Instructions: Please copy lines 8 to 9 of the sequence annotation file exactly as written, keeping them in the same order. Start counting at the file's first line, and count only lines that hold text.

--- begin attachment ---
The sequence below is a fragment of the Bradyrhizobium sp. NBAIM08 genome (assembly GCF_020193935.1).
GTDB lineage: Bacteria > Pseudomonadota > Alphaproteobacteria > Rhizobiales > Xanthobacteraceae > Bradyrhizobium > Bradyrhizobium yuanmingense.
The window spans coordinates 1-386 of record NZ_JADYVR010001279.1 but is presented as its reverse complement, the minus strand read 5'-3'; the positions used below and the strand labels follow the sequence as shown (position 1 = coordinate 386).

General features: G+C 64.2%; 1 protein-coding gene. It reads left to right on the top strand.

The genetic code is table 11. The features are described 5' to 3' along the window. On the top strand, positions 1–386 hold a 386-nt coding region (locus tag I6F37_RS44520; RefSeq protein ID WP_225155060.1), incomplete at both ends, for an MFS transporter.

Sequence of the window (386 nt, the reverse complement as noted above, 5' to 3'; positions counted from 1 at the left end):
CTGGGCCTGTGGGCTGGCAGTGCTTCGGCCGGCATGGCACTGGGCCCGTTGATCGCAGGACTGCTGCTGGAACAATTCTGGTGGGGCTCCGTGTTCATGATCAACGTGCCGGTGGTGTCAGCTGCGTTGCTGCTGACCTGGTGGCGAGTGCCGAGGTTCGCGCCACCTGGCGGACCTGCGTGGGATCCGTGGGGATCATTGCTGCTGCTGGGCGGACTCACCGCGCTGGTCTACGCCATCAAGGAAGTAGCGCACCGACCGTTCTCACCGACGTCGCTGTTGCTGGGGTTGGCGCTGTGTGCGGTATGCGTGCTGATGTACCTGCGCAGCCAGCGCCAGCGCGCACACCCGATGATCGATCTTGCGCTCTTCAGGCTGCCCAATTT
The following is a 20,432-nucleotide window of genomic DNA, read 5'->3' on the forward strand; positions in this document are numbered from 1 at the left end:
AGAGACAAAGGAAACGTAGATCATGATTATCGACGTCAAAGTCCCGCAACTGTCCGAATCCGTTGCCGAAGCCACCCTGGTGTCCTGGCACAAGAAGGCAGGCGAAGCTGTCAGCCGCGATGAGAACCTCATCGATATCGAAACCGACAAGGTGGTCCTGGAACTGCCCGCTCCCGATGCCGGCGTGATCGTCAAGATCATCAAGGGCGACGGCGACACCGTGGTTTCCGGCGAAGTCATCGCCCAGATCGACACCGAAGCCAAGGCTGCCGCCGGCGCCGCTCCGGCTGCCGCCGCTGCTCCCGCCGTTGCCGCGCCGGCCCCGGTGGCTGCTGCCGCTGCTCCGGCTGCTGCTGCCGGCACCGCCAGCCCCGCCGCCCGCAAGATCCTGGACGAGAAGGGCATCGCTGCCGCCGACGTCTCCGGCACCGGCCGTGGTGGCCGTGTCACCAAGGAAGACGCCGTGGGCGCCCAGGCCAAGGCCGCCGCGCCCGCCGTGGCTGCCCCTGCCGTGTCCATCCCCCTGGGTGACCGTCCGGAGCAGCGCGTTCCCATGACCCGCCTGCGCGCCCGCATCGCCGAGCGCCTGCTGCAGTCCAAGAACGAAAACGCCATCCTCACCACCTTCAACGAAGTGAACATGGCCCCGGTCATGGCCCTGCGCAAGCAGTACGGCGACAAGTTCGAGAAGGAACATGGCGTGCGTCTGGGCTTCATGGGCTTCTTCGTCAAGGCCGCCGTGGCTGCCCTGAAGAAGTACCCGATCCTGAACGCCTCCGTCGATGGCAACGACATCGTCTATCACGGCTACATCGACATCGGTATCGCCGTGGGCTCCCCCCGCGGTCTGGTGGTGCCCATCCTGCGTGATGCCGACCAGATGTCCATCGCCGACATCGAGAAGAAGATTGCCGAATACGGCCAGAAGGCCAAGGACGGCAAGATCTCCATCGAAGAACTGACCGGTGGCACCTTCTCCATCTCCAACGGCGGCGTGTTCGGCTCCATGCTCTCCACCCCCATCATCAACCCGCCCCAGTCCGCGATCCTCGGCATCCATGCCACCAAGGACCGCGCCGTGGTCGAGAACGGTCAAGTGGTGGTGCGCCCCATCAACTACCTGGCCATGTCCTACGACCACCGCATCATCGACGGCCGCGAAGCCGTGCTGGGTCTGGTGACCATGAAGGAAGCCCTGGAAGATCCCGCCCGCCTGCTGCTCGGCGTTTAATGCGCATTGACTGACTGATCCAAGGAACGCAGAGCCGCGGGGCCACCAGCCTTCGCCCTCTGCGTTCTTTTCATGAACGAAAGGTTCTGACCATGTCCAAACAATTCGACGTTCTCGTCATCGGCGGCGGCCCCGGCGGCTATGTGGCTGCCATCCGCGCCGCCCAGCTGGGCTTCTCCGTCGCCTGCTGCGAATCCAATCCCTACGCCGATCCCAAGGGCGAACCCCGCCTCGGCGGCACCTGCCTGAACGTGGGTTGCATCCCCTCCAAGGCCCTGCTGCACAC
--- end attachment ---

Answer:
The following is a 20,432-nucleotide window of genomic DNA, read 5'->3' on the forward strand; positions in this document are numbered from 1 at the left end:
AGAGACAAAGGAAACGTAGATCATGATTATCGACGTCAAAGTCCCGCAACTGTCCGAATCCGTTGCCGAAGCCACCCTGGTGTCCTGGCACAAGAAGGCAGGCGAAGCTGTCAGCCGCGATGAGAACCTCATCGATATCGAAACCGACAAGGTGGTCCTGGAACTGCCCGCTCCCGATGCCGGCGTGATCGTCAAGATCATCAAGGGCGACGGCGACACCGTGGTTTCCGGCGAAGTCATCGCCCAGATCGACACCGAAGCCAAGGCTGCCGCCGGCGCCGCTCCGGCTGCCGCCGCTGCTCCCGCCGTTGCCGCGCCGGCCCCGGTGGCTGCTGCCGCTGCTCCGGCTGCTGCTGCCGGCACCGCCAGCCCCGCCGCCCGCAAGATCCTGGACGAGAAGGGCATCGCTGCCGCCGACGTCTCCGGCACCGGCCGTGGTGGCCGTGTCACCAAGGAAGACGCCGTGGGCGCCCAGGCCAAGGCCGCCGCGCCCGCCGTGGCTGCCCCTGCCGTGTCCATCCCCCTGGGTGACCGTCCGGAGCAGCGCGTTCCCATGACCCGCCTGCGCGCCCGCATCGCCGAGCGCCTGCTGCAGTCCAAGAACGAAAACGCCATCCTCACCACCTTCAACGAAGTGAACATGGCCCCGGTCATGGCCCTGCGCAAGCAGTACGGCGACAAGTTCGAGAAGGAACATGGCGTGCGTCTGGGCTTCATGGGCTTCTTCGTCAAGGCCGCCGTGGCTGCCCTGAAGAAGTACCCGATCCTGAACGCCTCCGTCGATGGCAACGACATCGTCTATCACGGCTACATCGACATCGGTATCGCCGTGGGCTCCCCCCGCGGTCTGGTGGTGCCCATCCTGCGTGATGCCGACCAGATGTCCATCGCCGACATCGAGAAGAAGATTGCCGAATACGGCCAGAAGGCCAAGGACGGCAAGATCTCCATCGAAGAACTGACCGGTGGCACCTTCTCCATCTCCAACGGCGGCGTGTTCGGCTCCATGCTCTCCACCCCCATCATCAACCCGCCCCAGTCCGCGATCCTCGGCATCCATGCCACCAAGGACCGCGCCGTGGTCGAGAACGGTCAAGTGGTGGTGCGCCCCATCAACTACCTGGCCATGTCCTACGACCACCGCATCATCGACGGCCGCGAAGCCGTGCTGGGTCTGGTGACCATGAAGGAAGCCCTGGAAGATCCCGCCCGCCTGCTGCTCGGCGTTTAATGCGCATTGACTGACTGATCCAAGGAACGCAGAGCCGCGGGGCCACCAGCCTTCGCCCTCTGCGTTCTTTTCATGAACGAAAGGTTCTGACCATGTCCAAACAATTCGACGTTCTCGTCATCGGCGGCGGCCCCGGCGGCTATGTGGCTGCCATCCGCGCCGCCCAGCTGGGCTTCTCCGTCGCCTGCTGCGAATCCAATCCCTACGCCGATCCCAAGGGCGAACCCCGCCTCGGCGGCACCTGCCTGAACGTGGGTTGCATCCCCTCCAAGGCCCTGCTGCACAC